Photo by Whitehorse Star
The Yukon government has put forward an application in the territory’s Court of Appeal to have Juanita Wood declared a vexatious litigant in that level of court.
I.H. Fraser, the government’s lawyer, recently made his case to Justices Shannon Smallwood, John Savage and Barbara Fisher.
Wood was declared a vexatious litigant in the Yukon Supreme Court last July. She has appealed that decision.
The appeal took place before this application was heard. That decision is still pending.
Fraser explained that the previous declaration only covers the Supreme Court.
In her appeal, Wood argued that appeals are not a separate process from the original proceeding.
Fraser said if the court of appeal decides that is true, Wood would need to be declared a vexatious litigant in this court as well for the previous designation to be effective.
He clarified that someone who is declared vexatious can still bring forward litigation.
The court would simply have to approve the proposed litigation before it can proceed.
He said it is a screening process, not a punitive order.
Under this method, Fraser said, meritorious claims will move forward. If a court feels the proposed litigation is not meritorious, it can determine that the proceeding will not move forward.
He added this can help save court time and resources.
“That resource is important to the public,” he said.
Fraser told the court that it’s best not be precise when finding vexatiousness. He explained this is because some litigation can be enacted in good faith and mean no harm, but the proceeding has no chance of success. This would mean the litigation in question fits the definition of vexatious.
Fraser added there were various tools to evaluate a proceeding at various stages because vexatiousness may not be apparent initially.
He elaborated further that the litigant’s motive and conduct play into this.
“They often overlap,” he said.
The litigant may conduct himself or herself in a harmful way. He or she may grind through the court process in an attempt to exhaust staff. He said in this scenario, that would be an abuse of process.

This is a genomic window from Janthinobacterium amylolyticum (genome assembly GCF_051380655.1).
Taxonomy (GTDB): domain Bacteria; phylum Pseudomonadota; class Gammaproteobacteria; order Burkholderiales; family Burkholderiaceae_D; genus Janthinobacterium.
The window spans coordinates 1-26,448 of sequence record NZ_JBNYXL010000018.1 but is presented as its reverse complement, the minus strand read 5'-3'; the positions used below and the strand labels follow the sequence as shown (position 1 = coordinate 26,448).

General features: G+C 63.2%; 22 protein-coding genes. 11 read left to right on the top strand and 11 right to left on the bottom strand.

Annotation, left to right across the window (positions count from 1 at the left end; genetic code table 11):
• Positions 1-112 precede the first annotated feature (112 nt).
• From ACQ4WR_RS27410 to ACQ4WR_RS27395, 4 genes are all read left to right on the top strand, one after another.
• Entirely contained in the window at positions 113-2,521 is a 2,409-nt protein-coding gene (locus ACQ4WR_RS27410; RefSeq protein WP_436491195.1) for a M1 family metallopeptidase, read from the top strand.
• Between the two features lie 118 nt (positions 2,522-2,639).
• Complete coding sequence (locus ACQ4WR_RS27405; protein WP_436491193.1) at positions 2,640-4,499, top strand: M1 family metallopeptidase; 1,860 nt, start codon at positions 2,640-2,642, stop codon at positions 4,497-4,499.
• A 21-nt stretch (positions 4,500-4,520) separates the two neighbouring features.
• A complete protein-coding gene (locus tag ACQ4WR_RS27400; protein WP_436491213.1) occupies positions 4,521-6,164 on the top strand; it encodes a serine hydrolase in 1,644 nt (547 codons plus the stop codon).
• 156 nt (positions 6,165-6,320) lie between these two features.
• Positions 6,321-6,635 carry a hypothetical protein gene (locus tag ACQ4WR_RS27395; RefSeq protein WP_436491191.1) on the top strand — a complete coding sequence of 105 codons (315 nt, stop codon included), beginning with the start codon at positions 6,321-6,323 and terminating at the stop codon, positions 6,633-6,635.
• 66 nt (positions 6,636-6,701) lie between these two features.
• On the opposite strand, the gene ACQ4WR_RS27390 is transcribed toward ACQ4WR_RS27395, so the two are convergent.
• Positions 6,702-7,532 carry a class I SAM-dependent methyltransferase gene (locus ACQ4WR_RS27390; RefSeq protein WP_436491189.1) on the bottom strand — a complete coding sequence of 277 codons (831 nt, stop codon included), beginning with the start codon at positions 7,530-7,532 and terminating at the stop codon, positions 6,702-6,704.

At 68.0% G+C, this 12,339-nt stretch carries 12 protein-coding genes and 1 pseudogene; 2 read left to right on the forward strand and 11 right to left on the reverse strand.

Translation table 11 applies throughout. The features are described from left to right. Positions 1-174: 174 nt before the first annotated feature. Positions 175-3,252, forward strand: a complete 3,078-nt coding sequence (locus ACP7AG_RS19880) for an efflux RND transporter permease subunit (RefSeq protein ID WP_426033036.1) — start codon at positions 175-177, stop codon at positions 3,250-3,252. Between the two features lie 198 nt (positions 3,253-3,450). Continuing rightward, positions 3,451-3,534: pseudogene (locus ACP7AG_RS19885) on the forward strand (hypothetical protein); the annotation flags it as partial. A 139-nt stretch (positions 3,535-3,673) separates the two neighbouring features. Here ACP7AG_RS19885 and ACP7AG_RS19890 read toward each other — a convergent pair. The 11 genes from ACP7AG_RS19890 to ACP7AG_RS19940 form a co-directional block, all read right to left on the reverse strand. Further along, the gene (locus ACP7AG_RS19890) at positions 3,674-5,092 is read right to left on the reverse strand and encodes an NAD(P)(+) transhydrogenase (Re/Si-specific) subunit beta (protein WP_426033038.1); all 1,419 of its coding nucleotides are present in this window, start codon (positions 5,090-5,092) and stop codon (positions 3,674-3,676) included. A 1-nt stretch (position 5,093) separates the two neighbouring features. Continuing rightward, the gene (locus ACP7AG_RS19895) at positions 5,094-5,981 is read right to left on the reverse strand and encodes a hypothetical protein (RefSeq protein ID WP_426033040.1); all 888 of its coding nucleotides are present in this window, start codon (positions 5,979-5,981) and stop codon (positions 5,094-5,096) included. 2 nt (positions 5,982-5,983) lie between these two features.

Moving to Wood’s case, Fraser said she has litigation that has been declared vexatious and an abuse of process. He argued that her access to the court should be regulated based on this history.
Fisher asked if the rule needed at least two previous decisions deeming litigation vexatious was needed. Fraser said it does and that threshold has been met.
He pointed out there were two decisions in the Supreme Court and one in the Court of Appeal that apply.
He explained the proceedings can be from any court as long at the litigation was found to be vexatious. He added the litigant will also have to continually bring forward vexatious litigation.
Fisher questioned why this order was needed. She also doubted that Wood had brought forward continuous vexatious proceedings.
Fraser maintained that the definition should not be narrowed to be “continuous proceedings in this court”.
Fisher was not convinced. She asked why the court of appeal needs worry since Wood only has two vexatious proceedings. She felt this broad reaching order may not be appropriate.
Fraser said there is no reason for the court to wait if it is clear Wood’s has brought forward continuous vexatious proceedings based on her history. He warned that if the order is not granted, the court could be facing multiple hopeless appeals.
Fisher was unsure if the court has the jurisdiction to make this decision. Fraser said there is discussion in the legislature to codify the common law powers which would allow courts to control its processes.
Wood said Fraser was using the same cases to justify this proposed order that he used in the Supreme Court. She felt this is double jeopardy.
She explained that when she was looking at case law, she found that the litigants who were declared vexatious has 15 such proceedings held against them.
She questioned how she could be viewed in the same light. She felt the government could only rely on two decisions the government since the third was an appeal.
She argued that is not an excessive number.
She argued that the government is trying to prevent her from filing future litigation. She feels this is a David versus Goliath scenario as the government has the access to more resources than she does.
She argued this application unfairly targets her.
She, in turn, argued that the application was frivolous and vexatious. She added it is speculative as well.
Savage said the justices will reserve their decision to a later date.
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